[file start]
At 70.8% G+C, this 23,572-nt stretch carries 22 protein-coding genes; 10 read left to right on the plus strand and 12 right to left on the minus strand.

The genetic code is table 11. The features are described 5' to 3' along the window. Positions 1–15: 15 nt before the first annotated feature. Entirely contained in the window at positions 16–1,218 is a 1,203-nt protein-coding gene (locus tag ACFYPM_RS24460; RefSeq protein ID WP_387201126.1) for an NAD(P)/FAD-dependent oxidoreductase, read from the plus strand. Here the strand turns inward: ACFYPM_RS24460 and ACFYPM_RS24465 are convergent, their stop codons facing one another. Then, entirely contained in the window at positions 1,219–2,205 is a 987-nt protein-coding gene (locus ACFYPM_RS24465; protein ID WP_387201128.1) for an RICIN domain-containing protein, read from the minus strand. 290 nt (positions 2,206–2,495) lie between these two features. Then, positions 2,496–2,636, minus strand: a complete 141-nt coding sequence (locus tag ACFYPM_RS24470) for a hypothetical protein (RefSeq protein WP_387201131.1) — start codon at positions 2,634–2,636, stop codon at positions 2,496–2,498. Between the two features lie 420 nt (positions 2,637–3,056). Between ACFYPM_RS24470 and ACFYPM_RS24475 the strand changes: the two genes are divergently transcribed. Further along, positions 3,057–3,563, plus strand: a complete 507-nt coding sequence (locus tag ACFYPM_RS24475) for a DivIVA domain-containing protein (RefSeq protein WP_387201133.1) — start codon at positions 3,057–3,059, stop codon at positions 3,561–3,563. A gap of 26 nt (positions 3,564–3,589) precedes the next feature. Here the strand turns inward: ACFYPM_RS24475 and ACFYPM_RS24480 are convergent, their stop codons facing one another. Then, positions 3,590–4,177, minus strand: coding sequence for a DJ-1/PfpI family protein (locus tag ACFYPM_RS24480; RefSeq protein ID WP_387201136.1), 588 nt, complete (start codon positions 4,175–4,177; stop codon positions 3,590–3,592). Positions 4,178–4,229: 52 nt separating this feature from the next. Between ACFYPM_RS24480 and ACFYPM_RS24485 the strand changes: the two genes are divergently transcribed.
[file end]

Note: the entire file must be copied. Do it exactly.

At 70.8% G+C, this 23,572-nt stretch carries 22 protein-coding genes; 10 read left to right on the plus strand and 12 right to left on the minus strand.

The genetic code is table 11. The features are described 5' to 3' along the window. Positions 1–15: 15 nt before the first annotated feature. Entirely contained in the window at positions 16–1,218 is a 1,203-nt protein-coding gene (locus tag ACFYPM_RS24460; RefSeq protein ID WP_387201126.1) for an NAD(P)/FAD-dependent oxidoreductase, read from the plus strand. Here the strand turns inward: ACFYPM_RS24460 and ACFYPM_RS24465 are convergent, their stop codons facing one another. Then, entirely contained in the window at positions 1,219–2,205 is a 987-nt protein-coding gene (locus ACFYPM_RS24465; protein ID WP_387201128.1) for an RICIN domain-containing protein, read from the minus strand. 290 nt (positions 2,206–2,495) lie between these two features. Then, positions 2,496–2,636, minus strand: a complete 141-nt coding sequence (locus tag ACFYPM_RS24470) for a hypothetical protein (RefSeq protein WP_387201131.1) — start codon at positions 2,634–2,636, stop codon at positions 2,496–2,498. Between the two features lie 420 nt (positions 2,637–3,056). Between ACFYPM_RS24470 and ACFYPM_RS24475 the strand changes: the two genes are divergently transcribed. Further along, positions 3,057–3,563, plus strand: a complete 507-nt coding sequence (locus tag ACFYPM_RS24475) for a DivIVA domain-containing protein (RefSeq protein WP_387201133.1) — start codon at positions 3,057–3,059, stop codon at positions 3,561–3,563. A gap of 26 nt (positions 3,564–3,589) precedes the next feature. Here the strand turns inward: ACFYPM_RS24475 and ACFYPM_RS24480 are convergent, their stop codons facing one another. Then, positions 3,590–4,177, minus strand: coding sequence for a DJ-1/PfpI family protein (locus tag ACFYPM_RS24480; RefSeq protein ID WP_387201136.1), 588 nt, complete (start codon positions 4,175–4,177; stop codon positions 3,590–3,592). Positions 4,178–4,229: 52 nt separating this feature from the next. Between ACFYPM_RS24480 and ACFYPM_RS24485 the strand changes: the two genes are divergently transcribed.